Many CFGs contain inherent ambiguities, even when they're intended to describe unambiguous languages. The "dangling else" problem in C, C++, and Java is one example. These problems are often resolved by applying a rule outside of the grammar. In a PEG, these ambiguities never arise, because of prioritization.


PEGs are new and not widely implemented. In contrast, regular expressions and CFGs have been around for decades, the code to parse them has been extensively optimized, and many programmers are familiar with how to use them.

PEGs cannot express "left-recursive" rules where a rule refers to itself without moving forward in the string. For example, in the arithmetic grammar above, it would be tempting to move some rules around so that the precedence order of products and sums could be expressed in one line:

:"Value" ← [0-9.] + / '(' "Expr" ')':"Product" ← "Expr" (('*' / '/') "Expr")*:"Sum" ← "Expr" (('+' / '-') "Expr")*:"Expr" ← "Product" / "Sum" / "Value"

The problem with this is that it says that to match an Expr, you need to first see if a Product matches there, and to match a Product, you need to first see if an Expr matches there. This is not possible.

However, left-recursive rules can always be rewritten to eliminate left-recursion. For example, a left-recursive rule can repeat a certain expression indefinitely, as in the CFG rule:

:"string-of-a" ← "string-of-a" 'a' | 'a'

This can be rewritten in a PEG using the plus operator:

:"string-of-a" ← 'a'+

PEGs are also associated with "packrat parsing", which uses memoization to eliminate redundant parsing steps. Packrat parsing requires storage proportional to the total input size, rather than the depth of the parse tree as with LR parsers. With some modification, traditional packrat parsing can be made to support left recursion.cite paper
author = Alessandro Warth, James R. Douglass, Todd Millstein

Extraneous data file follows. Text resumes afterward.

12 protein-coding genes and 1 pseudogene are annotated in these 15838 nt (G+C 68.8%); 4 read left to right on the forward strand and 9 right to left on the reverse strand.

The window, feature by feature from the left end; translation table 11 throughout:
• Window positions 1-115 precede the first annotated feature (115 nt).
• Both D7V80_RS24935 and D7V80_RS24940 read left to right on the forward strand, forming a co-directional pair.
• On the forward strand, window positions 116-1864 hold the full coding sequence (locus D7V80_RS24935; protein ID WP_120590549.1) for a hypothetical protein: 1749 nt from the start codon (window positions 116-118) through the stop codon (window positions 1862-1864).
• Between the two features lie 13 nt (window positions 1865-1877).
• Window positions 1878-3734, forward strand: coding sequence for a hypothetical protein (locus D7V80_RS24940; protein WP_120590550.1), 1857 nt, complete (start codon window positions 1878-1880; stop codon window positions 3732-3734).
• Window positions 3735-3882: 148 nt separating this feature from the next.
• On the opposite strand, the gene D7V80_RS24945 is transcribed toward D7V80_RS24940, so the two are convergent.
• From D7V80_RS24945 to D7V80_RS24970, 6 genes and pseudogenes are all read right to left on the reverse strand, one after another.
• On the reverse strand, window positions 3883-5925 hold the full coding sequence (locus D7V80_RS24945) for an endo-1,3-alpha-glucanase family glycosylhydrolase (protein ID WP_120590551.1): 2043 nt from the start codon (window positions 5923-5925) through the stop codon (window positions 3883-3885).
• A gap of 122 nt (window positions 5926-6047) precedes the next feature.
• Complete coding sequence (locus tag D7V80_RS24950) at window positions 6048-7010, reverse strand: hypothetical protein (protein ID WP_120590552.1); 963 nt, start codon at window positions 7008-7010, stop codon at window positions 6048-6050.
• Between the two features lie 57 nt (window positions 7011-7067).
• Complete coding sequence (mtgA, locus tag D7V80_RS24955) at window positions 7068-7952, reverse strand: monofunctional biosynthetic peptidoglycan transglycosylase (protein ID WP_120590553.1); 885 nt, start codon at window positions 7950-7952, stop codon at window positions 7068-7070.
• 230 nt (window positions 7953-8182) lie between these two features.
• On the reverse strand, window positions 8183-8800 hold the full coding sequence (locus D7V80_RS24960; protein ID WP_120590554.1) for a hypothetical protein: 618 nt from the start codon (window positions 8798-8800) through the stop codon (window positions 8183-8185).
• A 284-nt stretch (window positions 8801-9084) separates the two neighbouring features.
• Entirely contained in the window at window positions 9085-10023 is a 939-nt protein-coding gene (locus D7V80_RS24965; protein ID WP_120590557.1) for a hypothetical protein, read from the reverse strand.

title = Packrat Parsers Can Support Left Recursion
date = January 2008
url =
format = PDF
publisher = Viewpoints Research Institute
accessdate = 2008-10-02

See also

* Formal grammar
* Regular expressions
* Top-down parsing language
* Comparison of parser generators


External links

* [ Parsing Expression Grammars: A Recognition-Based Syntactic Foundation] (PDF slides)
* [ The Packrat Parsing and Parsing Expression Grammars Page]
* [ Packrat Parsing: a Practical Linear-Time Algorithm with Backtracking]
* [ Rats!]
* [ Treetop] is a PEG parser generator for the Ruby Programming Language.
* The constructed language Lojban has a [ fairly large PEG grammar] allowing unambiguous parsing of Lojban text.
* The [ LPeg] library provides support for PEGs in Lua.
* The Aurochs parser generator has an [ on-line parsing demo] that displays the parse tree for any given grammar and input
* [ PEGTL] is a PEG parser generator toolkit which uses C++ templates to generate parsers during the compilation (as opposed to runtime) phase. Requires a C++ compiler supporting the C++0x standard.
* [ parsepp] is similar to PEGTL, but works using current (pre-C++0x) C++ compilers.
* [ OMeta] , a PEG parser with various enhancement, and which can process non-character input streams.
* [ peg/leg] , a PEG parser generator for C, works similarly to lex/yacc. That is, the client provides a PEG grammar as input and it generates C code implementing the grammar.
* [ pegc] is a C library similar in design to [ parsepp] and [ PEGTL] , for creating parsers via the composition of rule objects (C structs).